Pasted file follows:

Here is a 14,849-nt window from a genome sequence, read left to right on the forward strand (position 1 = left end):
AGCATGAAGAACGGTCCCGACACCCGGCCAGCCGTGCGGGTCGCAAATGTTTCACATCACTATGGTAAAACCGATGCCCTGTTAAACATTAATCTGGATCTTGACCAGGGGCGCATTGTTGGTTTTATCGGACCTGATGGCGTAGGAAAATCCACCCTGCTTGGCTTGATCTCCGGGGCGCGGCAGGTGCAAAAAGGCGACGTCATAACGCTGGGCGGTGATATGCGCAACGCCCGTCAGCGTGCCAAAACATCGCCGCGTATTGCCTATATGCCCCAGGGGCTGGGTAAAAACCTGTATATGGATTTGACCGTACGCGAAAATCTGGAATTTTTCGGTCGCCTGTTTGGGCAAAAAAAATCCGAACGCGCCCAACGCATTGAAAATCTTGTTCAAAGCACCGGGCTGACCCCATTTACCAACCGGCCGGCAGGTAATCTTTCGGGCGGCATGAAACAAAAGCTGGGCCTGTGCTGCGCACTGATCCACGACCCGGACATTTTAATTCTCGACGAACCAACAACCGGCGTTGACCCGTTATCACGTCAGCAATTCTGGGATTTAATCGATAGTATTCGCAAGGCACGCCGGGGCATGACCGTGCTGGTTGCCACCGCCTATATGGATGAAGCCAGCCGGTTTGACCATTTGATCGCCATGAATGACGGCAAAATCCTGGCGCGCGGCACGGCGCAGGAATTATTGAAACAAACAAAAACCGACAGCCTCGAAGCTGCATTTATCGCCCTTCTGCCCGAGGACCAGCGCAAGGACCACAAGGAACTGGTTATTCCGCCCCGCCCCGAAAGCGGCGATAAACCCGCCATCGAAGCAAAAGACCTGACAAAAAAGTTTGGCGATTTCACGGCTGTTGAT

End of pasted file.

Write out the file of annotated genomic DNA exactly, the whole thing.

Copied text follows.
Here is a 14,849-nt window from a genome sequence, read left to right on the forward strand (position 1 = left end):
AGCATGAAGAACGGTCCCGACACCCGGCCAGCCGTGCGGGTCGCAAATGTTTCACATCACTATGGTAAAACCGATGCCCTGTTAAACATTAATCTGGATCTTGACCAGGGGCGCATTGTTGGTTTTATCGGACCTGATGGCGTAGGAAAATCCACCCTGCTTGGCTTGATCTCCGGGGCGCGGCAGGTGCAAAAAGGCGACGTCATAACGCTGGGCGGTGATATGCGCAACGCCCGTCAGCGTGCCAAAACATCGCCGCGTATTGCCTATATGCCCCAGGGGCTGGGTAAAAACCTGTATATGGATTTGACCGTACGCGAAAATCTGGAATTTTTCGGTCGCCTGTTTGGGCAAAAAAAATCCGAACGCGCCCAACGCATTGAAAATCTTGTTCAAAGCACCGGGCTGACCCCATTTACCAACCGGCCGGCAGGTAATCTTTCGGGCGGCATGAAACAAAAGCTGGGCCTGTGCTGCGCACTGATCCACGACCCGGACATTTTAATTCTCGACGAACCAACAACCGGCGTTGACCCGTTATCACGTCAGCAATTCTGGGATTTAATCGATAGTATTCGCAAGGCACGCCGGGGCATGACCGTGCTGGTTGCCACCGCCTATATGGATGAAGCCAGCCGGTTTGACCATTTGATCGCCATGAATGACGGCAAAATCCTGGCGCGCGGCACGGCGCAGGAATTATTGAAACAAACAAAAACCGACAGCCTCGAAGCTGCATTTATCGCCCTTCTGCCCGAGGACCAGCGCAAGGACCACAAGGAACTGGTTATTCCGCCCCGCCCCGAAAGCGGCGATAAACCCGCCATCGAAGCAAAAGACCTGACAAAAAAGTTTGGCGATTTCACGGCTGTTGAT